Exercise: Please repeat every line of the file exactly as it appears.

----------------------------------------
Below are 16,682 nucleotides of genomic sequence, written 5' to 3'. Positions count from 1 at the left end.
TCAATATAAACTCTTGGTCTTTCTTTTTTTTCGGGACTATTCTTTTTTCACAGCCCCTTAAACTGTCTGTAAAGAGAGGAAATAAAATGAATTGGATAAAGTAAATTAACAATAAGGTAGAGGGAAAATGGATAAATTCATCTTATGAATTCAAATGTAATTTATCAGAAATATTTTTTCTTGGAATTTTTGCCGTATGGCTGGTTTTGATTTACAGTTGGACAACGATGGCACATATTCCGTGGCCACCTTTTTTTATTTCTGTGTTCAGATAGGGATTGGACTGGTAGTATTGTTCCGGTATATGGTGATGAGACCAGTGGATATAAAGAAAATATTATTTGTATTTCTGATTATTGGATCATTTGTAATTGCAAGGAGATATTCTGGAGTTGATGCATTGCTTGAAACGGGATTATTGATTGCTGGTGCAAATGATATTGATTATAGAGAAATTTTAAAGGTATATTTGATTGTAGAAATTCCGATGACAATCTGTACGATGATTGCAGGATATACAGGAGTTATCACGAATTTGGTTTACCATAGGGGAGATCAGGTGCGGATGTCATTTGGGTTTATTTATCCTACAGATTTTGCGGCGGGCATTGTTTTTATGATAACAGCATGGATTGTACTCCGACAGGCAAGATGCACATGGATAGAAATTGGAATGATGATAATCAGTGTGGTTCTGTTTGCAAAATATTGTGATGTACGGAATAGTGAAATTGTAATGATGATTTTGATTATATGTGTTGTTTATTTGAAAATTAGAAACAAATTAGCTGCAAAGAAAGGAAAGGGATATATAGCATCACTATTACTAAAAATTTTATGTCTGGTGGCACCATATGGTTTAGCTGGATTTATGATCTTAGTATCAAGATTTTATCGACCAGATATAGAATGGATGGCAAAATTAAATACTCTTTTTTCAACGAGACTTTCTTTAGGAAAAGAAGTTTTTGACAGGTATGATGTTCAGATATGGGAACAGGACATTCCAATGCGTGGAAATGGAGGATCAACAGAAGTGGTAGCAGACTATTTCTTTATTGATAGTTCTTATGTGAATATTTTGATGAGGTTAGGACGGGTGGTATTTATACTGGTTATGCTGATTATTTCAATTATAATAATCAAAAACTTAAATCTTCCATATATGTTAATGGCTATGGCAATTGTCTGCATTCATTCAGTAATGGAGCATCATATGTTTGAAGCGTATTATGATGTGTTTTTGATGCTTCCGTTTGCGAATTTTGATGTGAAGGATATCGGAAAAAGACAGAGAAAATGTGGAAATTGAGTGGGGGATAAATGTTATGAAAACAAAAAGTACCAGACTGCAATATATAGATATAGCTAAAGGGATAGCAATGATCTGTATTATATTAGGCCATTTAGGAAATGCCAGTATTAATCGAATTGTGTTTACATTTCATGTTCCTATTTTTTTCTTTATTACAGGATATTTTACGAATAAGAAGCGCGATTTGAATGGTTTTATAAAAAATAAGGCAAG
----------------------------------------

Below are 16,682 nucleotides of genomic sequence, written 5' to 3'. Positions count from 1 at the left end.
TCAATATAAACTCTTGGTCTTTCTTTTTTTTCGGGACTATTCTTTTTTCACAGCCCCTTAAACTGTCTGTAAAGAGAGGAAATAAAATGAATTGGATAAAGTAAATTAACAATAAGGTAGAGGGAAAATGGATAAATTCATCTTATGAATTCAAATGTAATTTATCAGAAATATTTTTTCTTGGAATTTTTGCCGTATGGCTGGTTTTGATTTACAGTTGGACAACGATGGCACATATTCCGTGGCCACCTTTTTTTATTTCTGTGTTCAGATAGGGATTGGACTGGTAGTATTGTTCCGGTATATGGTGATGAGACCAGTGGATATAAAGAAAATATTATTTGTATTTCTGATTATTGGATCATTTGTAATTGCAAGGAGATATTCTGGAGTTGATGCATTGCTTGAAACGGGATTATTGATTGCTGGTGCAAATGATATTGATTATAGAGAAATTTTAAAGGTATATTTGATTGTAGAAATTCCGATGACAATCTGTACGATGATTGCAGGATATACAGGAGTTATCACGAATTTGGTTTACCATAGGGGAGATCAGGTGCGGATGTCATTTGGGTTTATTTATCCTACAGATTTTGCGGCGGGCATTGTTTTTATGATAACAGCATGGATTGTACTCCGACAGGCAAGATGCACATGGATAGAAATTGGAATGATGATAATCAGTGTGGTTCTGTTTGCAAAATATTGTGATGTACGGAATAGTGAAATTGTAATGATGATTTTGATTATATGTGTTGTTTATTTGAAAATTAGAAACAAATTAGCTGCAAAGAAAGGAAAGGGATATATAGCATCACTATTACTAAAAATTTTATGTCTGGTGGCACCATATGGTTTAGCTGGATTTATGATCTTAGTATCAAGATTTTATCGACCAGATATAGAATGGATGGCAAAATTAAATACTCTTTTTTCAACGAGACTTTCTTTAGGAAAAGAAGTTTTTGACAGGTATGATGTTCAGATATGGGAACAGGACATTCCAATGCGTGGAAATGGAGGATCAACAGAAGTGGTAGCAGACTATTTCTTTATTGATAGTTCTTATGTGAATATTTTGATGAGGTTAGGACGGGTGGTATTTATACTGGTTATGCTGATTATTTCAATTATAATAATCAAAAACTTAAATCTTCCATATATGTTAATGGCTATGGCAATTGTCTGCATTCATTCAGTAATGGAGCATCATATGTTTGAAGCGTATTATGATGTGTTTTTGATGCTTCCGTTTGCGAATTTTGATGTGAAGGATATCGGAAAAAGACAGAGAAAATGTGGAAATTGAGTGGGGGATAAATGTTATGAAAACAAAAAGTACCAGACTGCAATATATAGATATAGCTAAAGGGATAGCAATGATCTGTATTATATTAGGCCATTTAGGAAATGCCAGTATTAATCGAATTGTGTTTACATTTCATGTTCCTATTTTTTTCTTTATTACAGGATATTTTACGAATAAGAAGCGCGATTTGAATGGTTTTATAAAAAATAAGGCAAG